Since the description of the amazing Darwinopterus modularis there has suddenly been a huge rash (or even rush) of new Darwinopterus-like taxa to be described from the Middle Jurassic Chinese beds. A few of them I’ve managed to get hold of photos for and pictured in my great Chinese pterosaur roundup earlier this year.
Clearly at least some taxonomic revision is going to be needed here as, even assuming every named genus and species is valid (which I rather doubt), some of the current descriptions and definitions don’t really overlap. So many taxa have come out so fast (and from two different research groups) that inevitably things have been published without any kind of real comparison to the others which were unpublished at the time.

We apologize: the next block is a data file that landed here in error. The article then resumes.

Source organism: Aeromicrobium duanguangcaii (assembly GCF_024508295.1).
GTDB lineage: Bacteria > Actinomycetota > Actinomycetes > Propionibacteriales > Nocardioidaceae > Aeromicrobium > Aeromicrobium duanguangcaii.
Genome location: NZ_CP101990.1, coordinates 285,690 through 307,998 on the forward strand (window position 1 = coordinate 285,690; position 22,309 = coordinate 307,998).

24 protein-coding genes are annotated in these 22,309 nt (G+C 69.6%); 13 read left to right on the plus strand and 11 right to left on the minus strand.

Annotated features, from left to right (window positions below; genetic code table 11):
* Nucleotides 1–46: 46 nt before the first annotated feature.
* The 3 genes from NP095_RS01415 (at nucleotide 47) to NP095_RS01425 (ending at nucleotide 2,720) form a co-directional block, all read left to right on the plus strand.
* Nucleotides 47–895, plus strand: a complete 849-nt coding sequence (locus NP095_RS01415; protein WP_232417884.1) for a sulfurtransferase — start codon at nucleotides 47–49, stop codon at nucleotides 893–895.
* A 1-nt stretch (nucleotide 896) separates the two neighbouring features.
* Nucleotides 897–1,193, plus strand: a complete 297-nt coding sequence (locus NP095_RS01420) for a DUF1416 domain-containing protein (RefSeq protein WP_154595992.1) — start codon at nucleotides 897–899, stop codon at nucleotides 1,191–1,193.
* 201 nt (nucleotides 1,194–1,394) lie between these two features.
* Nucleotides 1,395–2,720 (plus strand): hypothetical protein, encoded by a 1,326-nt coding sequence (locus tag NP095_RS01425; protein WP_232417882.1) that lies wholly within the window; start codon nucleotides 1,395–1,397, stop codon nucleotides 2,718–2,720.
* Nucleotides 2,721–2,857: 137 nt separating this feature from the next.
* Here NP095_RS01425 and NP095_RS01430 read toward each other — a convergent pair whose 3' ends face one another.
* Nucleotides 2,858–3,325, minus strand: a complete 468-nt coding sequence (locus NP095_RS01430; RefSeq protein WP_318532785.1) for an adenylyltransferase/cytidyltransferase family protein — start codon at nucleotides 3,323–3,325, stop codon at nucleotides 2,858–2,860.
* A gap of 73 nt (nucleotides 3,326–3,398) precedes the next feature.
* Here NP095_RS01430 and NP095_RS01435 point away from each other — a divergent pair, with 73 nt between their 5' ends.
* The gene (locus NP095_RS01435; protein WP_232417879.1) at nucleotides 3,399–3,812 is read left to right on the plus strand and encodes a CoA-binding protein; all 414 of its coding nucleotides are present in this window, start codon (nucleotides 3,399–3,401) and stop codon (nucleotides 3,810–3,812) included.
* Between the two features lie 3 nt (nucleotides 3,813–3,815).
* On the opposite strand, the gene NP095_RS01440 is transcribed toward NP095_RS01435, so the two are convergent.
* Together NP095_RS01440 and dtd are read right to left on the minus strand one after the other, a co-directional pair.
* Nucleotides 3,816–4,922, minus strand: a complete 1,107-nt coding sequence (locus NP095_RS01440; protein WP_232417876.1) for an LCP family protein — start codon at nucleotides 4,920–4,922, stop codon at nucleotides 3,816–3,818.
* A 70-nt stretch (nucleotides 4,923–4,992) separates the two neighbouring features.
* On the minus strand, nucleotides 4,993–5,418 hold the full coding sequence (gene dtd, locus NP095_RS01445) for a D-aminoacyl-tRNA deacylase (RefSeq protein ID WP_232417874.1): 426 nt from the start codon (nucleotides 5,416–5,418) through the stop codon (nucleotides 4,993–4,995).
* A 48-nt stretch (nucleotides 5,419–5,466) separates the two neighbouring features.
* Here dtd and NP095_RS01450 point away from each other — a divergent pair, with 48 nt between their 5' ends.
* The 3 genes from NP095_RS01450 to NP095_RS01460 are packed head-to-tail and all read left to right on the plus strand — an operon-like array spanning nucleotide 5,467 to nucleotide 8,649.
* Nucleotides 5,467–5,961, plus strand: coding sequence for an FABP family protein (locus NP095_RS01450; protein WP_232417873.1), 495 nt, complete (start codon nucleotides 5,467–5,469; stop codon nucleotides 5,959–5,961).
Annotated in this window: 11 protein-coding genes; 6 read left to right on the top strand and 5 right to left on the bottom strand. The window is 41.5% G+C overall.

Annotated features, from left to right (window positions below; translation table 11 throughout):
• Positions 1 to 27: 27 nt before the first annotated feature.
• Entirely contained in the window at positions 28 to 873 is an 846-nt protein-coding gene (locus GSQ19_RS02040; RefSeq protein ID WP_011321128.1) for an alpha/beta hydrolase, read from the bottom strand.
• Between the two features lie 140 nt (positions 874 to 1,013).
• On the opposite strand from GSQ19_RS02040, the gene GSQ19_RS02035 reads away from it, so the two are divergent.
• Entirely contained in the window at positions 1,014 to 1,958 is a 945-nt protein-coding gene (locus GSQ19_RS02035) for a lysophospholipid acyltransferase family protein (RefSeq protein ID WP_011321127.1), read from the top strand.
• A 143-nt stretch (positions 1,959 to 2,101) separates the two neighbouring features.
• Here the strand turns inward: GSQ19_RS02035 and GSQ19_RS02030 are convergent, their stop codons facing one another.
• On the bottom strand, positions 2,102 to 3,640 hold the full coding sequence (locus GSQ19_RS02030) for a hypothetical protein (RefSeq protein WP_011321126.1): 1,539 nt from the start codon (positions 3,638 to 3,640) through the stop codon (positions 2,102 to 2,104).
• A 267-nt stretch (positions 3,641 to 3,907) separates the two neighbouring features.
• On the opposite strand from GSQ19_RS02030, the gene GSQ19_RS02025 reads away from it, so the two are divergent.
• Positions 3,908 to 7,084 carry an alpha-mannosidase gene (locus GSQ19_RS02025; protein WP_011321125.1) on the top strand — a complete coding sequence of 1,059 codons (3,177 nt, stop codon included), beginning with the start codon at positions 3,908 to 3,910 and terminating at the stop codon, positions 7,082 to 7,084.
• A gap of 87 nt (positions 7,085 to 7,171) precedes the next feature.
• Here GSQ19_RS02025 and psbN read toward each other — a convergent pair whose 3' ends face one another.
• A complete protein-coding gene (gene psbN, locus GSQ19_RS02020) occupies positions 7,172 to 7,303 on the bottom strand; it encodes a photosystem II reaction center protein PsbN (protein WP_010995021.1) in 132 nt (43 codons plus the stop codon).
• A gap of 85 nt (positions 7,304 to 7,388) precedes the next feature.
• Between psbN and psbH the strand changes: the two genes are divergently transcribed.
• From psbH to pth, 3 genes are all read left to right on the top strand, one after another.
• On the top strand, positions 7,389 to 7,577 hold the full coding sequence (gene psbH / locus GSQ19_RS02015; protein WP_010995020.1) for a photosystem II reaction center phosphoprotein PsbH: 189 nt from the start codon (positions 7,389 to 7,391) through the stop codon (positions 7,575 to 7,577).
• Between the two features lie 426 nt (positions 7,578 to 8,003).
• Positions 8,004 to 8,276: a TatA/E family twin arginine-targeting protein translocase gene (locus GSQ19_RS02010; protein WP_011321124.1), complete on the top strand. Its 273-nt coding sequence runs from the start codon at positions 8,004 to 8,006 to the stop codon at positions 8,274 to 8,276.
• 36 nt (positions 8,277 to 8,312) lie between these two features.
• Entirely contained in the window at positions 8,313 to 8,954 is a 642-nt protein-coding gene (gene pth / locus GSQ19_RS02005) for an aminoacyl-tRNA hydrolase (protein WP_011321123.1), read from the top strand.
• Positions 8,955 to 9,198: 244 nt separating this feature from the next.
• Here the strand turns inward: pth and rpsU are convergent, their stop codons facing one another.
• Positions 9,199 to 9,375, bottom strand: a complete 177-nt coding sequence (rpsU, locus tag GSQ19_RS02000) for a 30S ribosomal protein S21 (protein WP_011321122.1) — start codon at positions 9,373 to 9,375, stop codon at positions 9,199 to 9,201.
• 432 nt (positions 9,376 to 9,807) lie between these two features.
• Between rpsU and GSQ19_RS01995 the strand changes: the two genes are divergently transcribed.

Into this maelstrom comes Darwinopterus robustodens which as you might have already guessed has rather robust teeth, but otherwise is incredibly similar to the other taxa in this little assortment. What makes this stand out in at least one way is the simply magnificent condition of the holotype (shown here thanks to Lu Junchang). Every one of the others so far has a bit missing (like most of the skull of Wukongopterus) or is not actually that well preserved (like the referred specimen of D. modularis) or is a bit disarticulated (like Kunpengopterus) or some combination of these.
This on the other hand is all but perfect. It’s complete (right down to the end of the tail) it’s articulated, and it’s in great condition. There is more to see in this specimen than any of the other dozen or so that have already been refereed to this group of pterosaurs. That will be most helpful when it comes to sorting out the taxonomy of these animals and makes for a near perfect display piece.